James Bachini

Foundry Tutorial | How To Debug & Deploy Solidity Smart Contracts

Foundry Tutorial

Foundry is a Solidity Framework for building, testing, fuzzing, debugging and deploying Solidity smart contracts. In this Foundry tutorial we will cover the following:

  1. Introduction To Foundry [Video]
  2. Getting Started With Foundry
  3. Using Foundry With Hardhat
  4. Testing With Solidity
  5. Foundry Cheat Codes
  6. Deploy & Use A Contract

Introduction To Foundry [Video]

James On YouTube

Smart contracts are most often written in Solidity but tested and deployed using Javascript frameworks such as Truffle or Hardhat. Foundry provides a suite of tools built in Rust which allow a blockchain developer to write tests in Solidity and deploy and interact with contracts via the command line.

Why foundry?

  • Write unit tests in solidity rather than Javascript
  • Faster compilation & testing
  • Built in fuzzing
  • Gas optimisation tools
  • Mainnet forking
  • Etherscan verification
  • Hardware wallet compatibility
  • Solidity scripting
  • Blockchain state manipulation via cheatcodes

Getting Started With Foundry

Installation instructions

Update October 2023 – I put together a starter boilerplate which sets up foundry and hardhat combined repository so you can use both frameworks from a single code base. Instructions on how to install in the Readme

Install Foundry Manually

To get started we need to install the foundry package which requires rust. Here are the commands for linux, mac, windows and docker.


curl -L https://foundry.paradigm.xyz | bash;

Windows: (Requires Rust, install from https://rustup.rs/)

cargo install --git https://github.com/foundry-rs/foundry --bins --locked


docker pull ghcr.io/foundry-rs/foundry:latest

First steps with foundry

The foundry package comes with three main command line functions:-

  • forge – build compile test local smart contracts
  • cast – execute on-chain transactions with deployed smart contracts
  • anvil – local EVM execution client used for testing

To clone a repo from Github we can use the forge command:

forge install jamesbachini/myVault -hh

Here we are using the Github username and repository name with the –hh modifier which is used to migrate hardhat repositories.

We can also initialise a new repo with the name “myrepo” with:

forge init myrepo

We can then go ahead and compile and test the smart contracts

forge build
forge test
forge tutorial solidity
Notice how the test passed and we are given an gas cost for the test transaction

How To Setup Foundry With Hardhat

Update October 2023 – I put together a starter boilerplate which sets up foundry and hardhat combined repository so you can use both frameworks from a single code base. Instructions on how to install in the Readme

Modifying An Existing Repo

Assuming we’ve got Foundry installed using the above instructions we can use it alongside Hardhat.

Note that we need a repo set up for the current working directory so use git init if there isn’t one in place already.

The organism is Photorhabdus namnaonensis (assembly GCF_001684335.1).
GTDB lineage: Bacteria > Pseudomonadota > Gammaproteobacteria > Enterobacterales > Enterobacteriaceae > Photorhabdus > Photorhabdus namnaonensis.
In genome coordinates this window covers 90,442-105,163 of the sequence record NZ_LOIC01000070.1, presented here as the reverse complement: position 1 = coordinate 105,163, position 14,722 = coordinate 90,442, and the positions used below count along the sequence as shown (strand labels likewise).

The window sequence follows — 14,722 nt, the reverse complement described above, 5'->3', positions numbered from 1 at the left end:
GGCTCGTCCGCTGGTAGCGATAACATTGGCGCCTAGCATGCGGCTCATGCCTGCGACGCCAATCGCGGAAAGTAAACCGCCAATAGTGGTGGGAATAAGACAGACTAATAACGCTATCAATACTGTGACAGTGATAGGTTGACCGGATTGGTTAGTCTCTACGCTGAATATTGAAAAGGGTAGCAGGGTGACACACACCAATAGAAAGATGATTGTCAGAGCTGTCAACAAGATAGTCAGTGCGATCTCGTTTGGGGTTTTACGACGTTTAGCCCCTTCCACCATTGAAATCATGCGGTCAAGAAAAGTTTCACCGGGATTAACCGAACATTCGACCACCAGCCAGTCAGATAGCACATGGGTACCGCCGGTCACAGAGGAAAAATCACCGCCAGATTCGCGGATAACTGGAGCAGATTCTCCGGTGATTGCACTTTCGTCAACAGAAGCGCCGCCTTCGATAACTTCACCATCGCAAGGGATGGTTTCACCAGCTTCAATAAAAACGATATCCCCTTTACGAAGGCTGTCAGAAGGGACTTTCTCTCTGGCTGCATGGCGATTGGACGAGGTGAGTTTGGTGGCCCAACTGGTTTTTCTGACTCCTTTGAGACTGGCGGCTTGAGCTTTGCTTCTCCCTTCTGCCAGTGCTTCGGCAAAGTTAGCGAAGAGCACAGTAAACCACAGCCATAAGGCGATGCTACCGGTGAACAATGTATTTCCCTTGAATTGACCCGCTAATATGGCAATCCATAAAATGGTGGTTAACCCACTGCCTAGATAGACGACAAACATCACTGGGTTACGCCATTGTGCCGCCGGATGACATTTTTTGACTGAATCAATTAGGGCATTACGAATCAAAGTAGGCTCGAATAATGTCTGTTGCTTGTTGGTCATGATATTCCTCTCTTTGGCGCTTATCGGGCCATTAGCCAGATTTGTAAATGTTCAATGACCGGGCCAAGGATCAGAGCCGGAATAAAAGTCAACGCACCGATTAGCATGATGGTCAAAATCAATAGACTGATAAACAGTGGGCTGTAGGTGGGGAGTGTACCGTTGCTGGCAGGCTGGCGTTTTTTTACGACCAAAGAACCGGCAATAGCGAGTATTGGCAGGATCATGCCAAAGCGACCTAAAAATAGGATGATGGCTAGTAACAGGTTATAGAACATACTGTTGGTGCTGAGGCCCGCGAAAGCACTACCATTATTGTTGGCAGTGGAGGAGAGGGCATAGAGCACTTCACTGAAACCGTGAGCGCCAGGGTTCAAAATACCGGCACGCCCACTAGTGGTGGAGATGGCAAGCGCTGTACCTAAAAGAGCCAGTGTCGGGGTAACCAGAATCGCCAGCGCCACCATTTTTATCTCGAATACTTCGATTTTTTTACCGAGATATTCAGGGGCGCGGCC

Then copy and paste the following into a new foundry.toml file in the root directory for the repository

src = 'contracts'
test = 'test'
out = 'artifacts/contracts'
libs = ['lib']

This will set the directory structure to replicate Hardhats. Foundry tests can go in the standard test folder using the normal MyContract.t.sol naming structure.

From there we can use Foundry alongside Hardhat for testing and deploying. For me personally, I like Hardhat’s scripting environment (especially for complex deployments) but recognise the benefits of testing and fuzzing using Foundry. Having both applications available in the same repository provides the best of both worlds.

Testing With Solidity

Before we start writing unit tests we need to install the standard library

forge install foundry-rs/forge-std

We can then import this into our test file which will be the same name as our contract with .t.sol suffix. i.e. MyContract.t.sol

pragma solidity ^0.8.13;

import "forge-std/Test.sol";

contract MyContractTest is Test {

  testWhatever(uint256 var1) public {
    uint256 var2 = 1;


Note that in the example above we have given the function name a prefix of test -> testWhatever() this will fail on any revert. We could also prefix testFail -> testFailWhatever() and this would require a revert to pass.

Also note in the example above we are passing in a uint256 variable to var1. This value will be fuzzed which means it will loop over the function with various unusual values to try and create an edge case that causes a revert. In this case any value that isn’t 1 will cause the test to fail due to the assertEq() function.

It is possible to create custom assertions as well for example:-

function myAssertion(uint a, uint b) {
  if (a != b) {
    emit log_string("a != b");

We can then use this assertion throughout the contract or build a library of custom assertions and import them similarly to how we imported the standard library earlier.

If the repository contains many different smart contracts it is possible to isolate a single contract and it’s dependencies using –match-contract and even a specific test using –match-test command line options.

forge test --match-test optionalSpecificTest --match-contract optionalSpecificContract

Alternatively we can use forge run to execute a single solidity “script”

forge run src/Contract.sol // run a single script
forge run src/Contract.sol --debug // open script in debugger
forge run src/Contract.sol --sig "foo(string)" "hi" // execute a function

Once we have found a bug we can use the -v command to increase verbosity and get more details.

debug with logs -vv
debug with traces for failing tests -vvv
debug with traces for all tests -vvvv

Traces are a really powerful way to take a closer look at what goes on as the smart contract executes. It’s a bit like having Tenderly.co on the command line.

There is also an interactive debugger which takes me right back 1990’s linux debuggers. It’s not something I’ve used much but there are more instructions here: https://book.getfoundry.sh/forge/debugger.html

forge test --debug "testSomething"

It is possible to fork a blockchain locally and then test our contracts with external smart contracts. This is useful if you want to interact with other defi protocols like Uniswap for example or execute stress tests using real market data.